Asynchronous Execution of Python Code on Task-Based Runtime Systems
MetadataShow full item record
CitationR. Tohid et al., "Asynchronous Execution of Python Code on Task-Based Runtime Systems," 2018 IEEE/ACM 4th International Workshop on Extreme Scale Programming Models and Middleware (ESPM2), Dallas, TX, USA, 2018, pp. 37-45. doi: 10.1109/ESPM2.2018.00009
JournalPROCEEDINGS OF 2018 IEEE/ACM 4TH INTERNATIONAL WORKSHOP ON EXTREME SCALE PROGRAMMING MODELS AND MIDDLEWARE (ESPM2 2018)
Collection InformationThis item from the UA Faculty Publications collection is made available by the University of Arizona with support from the University of Arizona Libraries. If you have questions, please contact us at firstname.lastname@example.org.
AbstractDespite advancements in the areas of parallel and distributed computing, the complexity of programming on High Performance Computing (HPC) resources has deterred many domain experts, especially in the areas of machine learning and artificial intelligence (AI), from utilizing performance benefits of such systems. Researchers and scientists favor high-productivity languages to avoid the inconvenience of programming in low-level languages and costs of acquiring the necessary skills required for programming at this level. In recent years, Python, with the support of linear algebra libraries like NumPy, has gained popularity despite facing limitations which prevent this code from distributed runs. Here we present a solution which maintains both high level programming abstractions as well as parallel and distributed efficiency. Phylanx, is an asynchronous array processing toolkit which transforms Python and NumPy operations into code which can be executed in parallel on HPC resources by mapping Python and NumPy functions and variables into a dependency tree executed by HPX, a general purpose, parallel, task-based runtime system written in C++. Phylanx additionally provides introspection and visualization capabilities for debugging and performance analysis. We have tested the foundations of our approach by comparing our implementation of widely used machine learning algorithms to accepted NumPy standards.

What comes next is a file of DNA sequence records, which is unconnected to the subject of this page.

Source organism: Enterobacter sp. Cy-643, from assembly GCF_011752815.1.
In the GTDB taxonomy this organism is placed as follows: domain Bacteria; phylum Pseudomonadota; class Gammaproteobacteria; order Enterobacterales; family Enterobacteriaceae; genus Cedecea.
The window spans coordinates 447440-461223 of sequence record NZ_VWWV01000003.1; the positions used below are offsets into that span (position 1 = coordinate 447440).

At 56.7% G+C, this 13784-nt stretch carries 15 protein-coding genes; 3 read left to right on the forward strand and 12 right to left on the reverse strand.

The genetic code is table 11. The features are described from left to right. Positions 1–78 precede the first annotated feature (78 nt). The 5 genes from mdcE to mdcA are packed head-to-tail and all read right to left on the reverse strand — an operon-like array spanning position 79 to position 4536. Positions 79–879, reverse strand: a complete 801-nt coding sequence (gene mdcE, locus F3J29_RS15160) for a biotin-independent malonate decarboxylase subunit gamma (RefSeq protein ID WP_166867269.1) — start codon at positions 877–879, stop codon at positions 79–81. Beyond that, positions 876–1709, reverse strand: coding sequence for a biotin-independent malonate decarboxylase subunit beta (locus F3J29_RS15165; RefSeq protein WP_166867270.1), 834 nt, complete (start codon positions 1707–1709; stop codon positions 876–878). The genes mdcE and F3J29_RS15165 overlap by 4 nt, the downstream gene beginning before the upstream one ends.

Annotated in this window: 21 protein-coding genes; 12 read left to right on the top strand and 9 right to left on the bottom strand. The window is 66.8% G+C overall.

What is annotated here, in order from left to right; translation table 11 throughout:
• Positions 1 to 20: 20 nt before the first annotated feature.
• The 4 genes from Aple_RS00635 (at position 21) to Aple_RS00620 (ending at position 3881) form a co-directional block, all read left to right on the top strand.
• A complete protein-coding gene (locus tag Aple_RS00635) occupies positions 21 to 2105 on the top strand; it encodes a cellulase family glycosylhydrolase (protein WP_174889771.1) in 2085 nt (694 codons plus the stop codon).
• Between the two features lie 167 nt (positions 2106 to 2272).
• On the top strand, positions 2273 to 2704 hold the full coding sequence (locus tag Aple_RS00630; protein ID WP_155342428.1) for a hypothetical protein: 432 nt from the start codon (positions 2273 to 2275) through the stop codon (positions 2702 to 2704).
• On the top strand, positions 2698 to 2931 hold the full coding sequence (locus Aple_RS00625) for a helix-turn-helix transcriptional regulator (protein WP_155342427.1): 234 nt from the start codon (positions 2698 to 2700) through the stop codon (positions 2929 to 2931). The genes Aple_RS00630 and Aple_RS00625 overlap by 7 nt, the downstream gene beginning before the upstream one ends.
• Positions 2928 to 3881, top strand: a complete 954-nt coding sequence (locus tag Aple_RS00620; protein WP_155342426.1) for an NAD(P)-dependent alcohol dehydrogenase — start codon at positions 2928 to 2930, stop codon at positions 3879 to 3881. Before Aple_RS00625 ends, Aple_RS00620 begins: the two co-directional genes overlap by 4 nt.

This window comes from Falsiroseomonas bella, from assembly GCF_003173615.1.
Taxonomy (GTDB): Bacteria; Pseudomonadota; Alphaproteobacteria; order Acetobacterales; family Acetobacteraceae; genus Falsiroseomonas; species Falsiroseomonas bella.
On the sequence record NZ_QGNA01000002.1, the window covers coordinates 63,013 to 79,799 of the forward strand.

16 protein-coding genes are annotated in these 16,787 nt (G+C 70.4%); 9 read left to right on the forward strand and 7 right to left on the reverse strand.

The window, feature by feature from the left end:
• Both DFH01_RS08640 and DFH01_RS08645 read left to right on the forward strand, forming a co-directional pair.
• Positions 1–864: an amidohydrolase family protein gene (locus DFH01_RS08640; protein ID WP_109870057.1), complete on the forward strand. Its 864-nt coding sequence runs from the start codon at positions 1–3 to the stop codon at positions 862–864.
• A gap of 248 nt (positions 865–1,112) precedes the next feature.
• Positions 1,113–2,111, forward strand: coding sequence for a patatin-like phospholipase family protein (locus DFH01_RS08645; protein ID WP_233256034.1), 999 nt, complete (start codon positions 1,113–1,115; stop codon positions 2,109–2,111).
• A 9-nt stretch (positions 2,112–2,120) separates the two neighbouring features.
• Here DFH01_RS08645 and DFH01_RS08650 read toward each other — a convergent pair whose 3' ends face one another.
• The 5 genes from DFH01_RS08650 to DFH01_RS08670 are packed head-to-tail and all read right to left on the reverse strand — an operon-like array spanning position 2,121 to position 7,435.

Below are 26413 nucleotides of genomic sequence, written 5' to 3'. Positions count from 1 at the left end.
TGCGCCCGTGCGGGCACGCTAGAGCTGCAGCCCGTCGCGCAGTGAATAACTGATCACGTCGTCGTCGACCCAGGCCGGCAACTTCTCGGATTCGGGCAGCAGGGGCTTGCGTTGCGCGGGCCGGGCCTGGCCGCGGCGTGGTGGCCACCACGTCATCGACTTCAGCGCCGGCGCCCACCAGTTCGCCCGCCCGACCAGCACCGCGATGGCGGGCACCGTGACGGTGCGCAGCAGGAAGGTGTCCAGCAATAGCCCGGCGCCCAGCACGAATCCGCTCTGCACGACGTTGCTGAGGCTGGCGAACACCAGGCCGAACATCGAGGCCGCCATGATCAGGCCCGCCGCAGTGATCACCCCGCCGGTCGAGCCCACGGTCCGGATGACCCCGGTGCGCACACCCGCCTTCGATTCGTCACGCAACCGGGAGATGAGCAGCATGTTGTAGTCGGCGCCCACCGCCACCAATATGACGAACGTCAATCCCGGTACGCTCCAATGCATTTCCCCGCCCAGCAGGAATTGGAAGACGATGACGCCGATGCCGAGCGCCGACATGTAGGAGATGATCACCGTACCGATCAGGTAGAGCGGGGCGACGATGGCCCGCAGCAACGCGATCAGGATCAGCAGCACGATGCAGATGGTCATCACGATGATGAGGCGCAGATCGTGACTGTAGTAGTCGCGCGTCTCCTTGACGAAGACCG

VersionFinal accepted manuscript
SponsorsNSF Phylanx project